Romidepsin Reduces Disease Burden and Skin Symptoms in Patients with Previously Treated Cutaneous T-Cell Lymphoma
In a clinical trial, romidepsin (Istodax®), a type of targeted therapy called a histone deacetylase inhibitor, reduced the symptoms and tumor burden of cutaneous T-cell lymphoma in many patients with advanced disease. The drug also reduced skin itching and discomfort even in patients whose tumors did not shrink in response to treatment.
The Journal of Clinical Oncology, October 10, 2010 (see the journal abstract).
Cutaneous T-cell lymphoma (CTCL) is a rare type of non-Hodgkin lymphoma. In its early stages, the disease primarily affects the skin, causing patches, plaques, tumors, and erythroderma (redness and itching). As the disease progresses, it can spread to the blood, lymph nodes, and internal organs.
Treatments for early-stage CTCL usually target the skin and include photodynamic (light) therapy, steroid creams, and radiation therapy using electron beams, which do not penetrate deep into the body.
Even if CTCL is found in an early stage, however, it is difficult to cure, and the disease usually returns after initial treatment. Treatment options for advanced or recurrent CTCL aim to reduce symptoms and extend life. These options include chemotherapy; a targeted therapy known as denileukin diftitox; and interferon-alpha, a biological therapy that slows cancer cell division.
Researchers have recently found that drugs known as histone deacetylase (HDAC) inhibitors have activity against CTCL. In a phase II trial of the HDAC inhibitor romidepsin that was carried out by researchers at the National Cancer Institute (NCI) and published in 2009, the drug reduced tumor burden in patients with both early and advanced CTCL and halted tumor progression in some patients.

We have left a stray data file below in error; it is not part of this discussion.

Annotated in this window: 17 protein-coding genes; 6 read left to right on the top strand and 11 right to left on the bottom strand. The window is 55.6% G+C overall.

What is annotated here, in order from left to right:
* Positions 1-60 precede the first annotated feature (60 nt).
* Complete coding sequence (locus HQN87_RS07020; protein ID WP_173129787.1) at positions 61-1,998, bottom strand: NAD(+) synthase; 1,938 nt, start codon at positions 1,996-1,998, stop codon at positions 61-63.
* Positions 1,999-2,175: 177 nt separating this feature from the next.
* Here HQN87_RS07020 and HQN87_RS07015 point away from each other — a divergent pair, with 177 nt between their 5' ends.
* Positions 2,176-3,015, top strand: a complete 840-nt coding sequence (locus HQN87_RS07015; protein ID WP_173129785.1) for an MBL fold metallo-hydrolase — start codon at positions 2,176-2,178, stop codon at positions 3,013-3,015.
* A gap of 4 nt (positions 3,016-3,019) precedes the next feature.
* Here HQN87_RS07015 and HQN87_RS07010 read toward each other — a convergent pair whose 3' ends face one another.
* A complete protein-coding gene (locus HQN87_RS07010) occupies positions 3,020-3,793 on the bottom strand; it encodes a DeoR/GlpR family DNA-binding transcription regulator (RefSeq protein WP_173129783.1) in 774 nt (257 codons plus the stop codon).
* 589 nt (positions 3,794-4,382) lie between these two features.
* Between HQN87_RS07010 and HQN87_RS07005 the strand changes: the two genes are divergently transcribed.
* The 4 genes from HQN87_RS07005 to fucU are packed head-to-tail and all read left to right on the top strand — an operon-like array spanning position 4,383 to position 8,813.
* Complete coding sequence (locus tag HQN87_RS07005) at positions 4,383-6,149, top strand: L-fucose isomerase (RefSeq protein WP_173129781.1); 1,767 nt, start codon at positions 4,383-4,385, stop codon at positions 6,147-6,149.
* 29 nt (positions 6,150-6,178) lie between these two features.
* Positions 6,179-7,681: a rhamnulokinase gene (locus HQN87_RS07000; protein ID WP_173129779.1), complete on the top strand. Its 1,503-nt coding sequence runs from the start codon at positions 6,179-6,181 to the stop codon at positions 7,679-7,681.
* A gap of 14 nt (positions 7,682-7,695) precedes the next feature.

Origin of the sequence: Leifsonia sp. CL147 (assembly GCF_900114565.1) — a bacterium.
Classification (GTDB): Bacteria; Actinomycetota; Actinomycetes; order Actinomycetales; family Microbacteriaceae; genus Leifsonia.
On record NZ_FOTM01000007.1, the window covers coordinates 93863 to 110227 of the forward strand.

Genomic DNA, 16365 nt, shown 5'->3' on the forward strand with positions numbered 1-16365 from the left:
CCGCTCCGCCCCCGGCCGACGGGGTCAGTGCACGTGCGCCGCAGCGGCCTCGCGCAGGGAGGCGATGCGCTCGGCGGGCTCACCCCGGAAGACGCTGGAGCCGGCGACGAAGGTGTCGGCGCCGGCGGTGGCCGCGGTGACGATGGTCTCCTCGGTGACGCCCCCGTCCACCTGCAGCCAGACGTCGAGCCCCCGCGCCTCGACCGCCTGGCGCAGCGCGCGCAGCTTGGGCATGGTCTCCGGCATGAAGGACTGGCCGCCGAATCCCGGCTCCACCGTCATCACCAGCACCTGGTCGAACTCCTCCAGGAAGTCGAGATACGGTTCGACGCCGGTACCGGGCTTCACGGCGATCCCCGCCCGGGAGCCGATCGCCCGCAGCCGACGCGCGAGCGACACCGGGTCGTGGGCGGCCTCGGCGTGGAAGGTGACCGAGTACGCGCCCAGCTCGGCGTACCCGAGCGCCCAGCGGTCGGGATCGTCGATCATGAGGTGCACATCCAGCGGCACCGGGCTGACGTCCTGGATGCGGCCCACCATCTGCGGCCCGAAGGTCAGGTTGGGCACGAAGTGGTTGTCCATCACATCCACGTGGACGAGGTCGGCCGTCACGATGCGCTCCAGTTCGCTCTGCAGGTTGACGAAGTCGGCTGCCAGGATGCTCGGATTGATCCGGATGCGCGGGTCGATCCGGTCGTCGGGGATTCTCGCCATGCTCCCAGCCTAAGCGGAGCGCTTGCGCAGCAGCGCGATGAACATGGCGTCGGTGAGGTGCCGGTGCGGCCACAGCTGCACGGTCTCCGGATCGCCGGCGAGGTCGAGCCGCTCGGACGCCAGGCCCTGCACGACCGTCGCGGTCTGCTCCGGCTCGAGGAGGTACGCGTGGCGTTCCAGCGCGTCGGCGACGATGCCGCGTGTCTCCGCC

To confirm the activity of romidepsin in CTCL, researchers from 33 treatment centers in 8 countries enrolled 96 patients in a single-arm phase II clinical trial. In single-arm trials, the drug under study is not compared with another drug or a placebo.
All participants were 18 years of age or older and had experienced disease relapse after one or more systemic treatments (treatments that affect the whole body, such as chemotherapy). Patients with known heart problems were excluded because early studies had suggested that romidepsin may cause heart rhythm irregularity. Levels of potassium and magnesium were verified as being in the normal range before romidepsin administration because CTCL can be associated with low blood levels of these electrolytes.
Participants received romidepsin as a 4-hour intravenous infusion on days 1, 8, and 15 of each 28-day cycle. They could receive up to six cycles of romidepsin. Patients whose disease stabilized or shrank could continue to receive romidepsin after the trial ended.
The researchers assessed the effect of romidepsin on disease sites in the skin, lymph nodes, and peripheral blood on the first day of each treatment cycle and 30 days after the last cycle. Patients also reported their levels of pruritus (itching skin) monthly.
The study was lead by Sean J. Whittaker, M.D., of St. Thomas Hospital in London. The research was supported by Gloucester Pharmaceuticals, the manufacturer of romidepsin.
The 96 participants had received a median of three earlier systemic therapies, and 68 patients (71 percent) had advanced CTCL. All received at least one dose of romidepsin, although 61 patients (64 percent) discontinued treatment before the end of six cycles, mainly because of disease progression (21 patients), a decision to leave the trial (21 patients), or adverse events (17 patients, of whom 14 experienced drug-related side effects).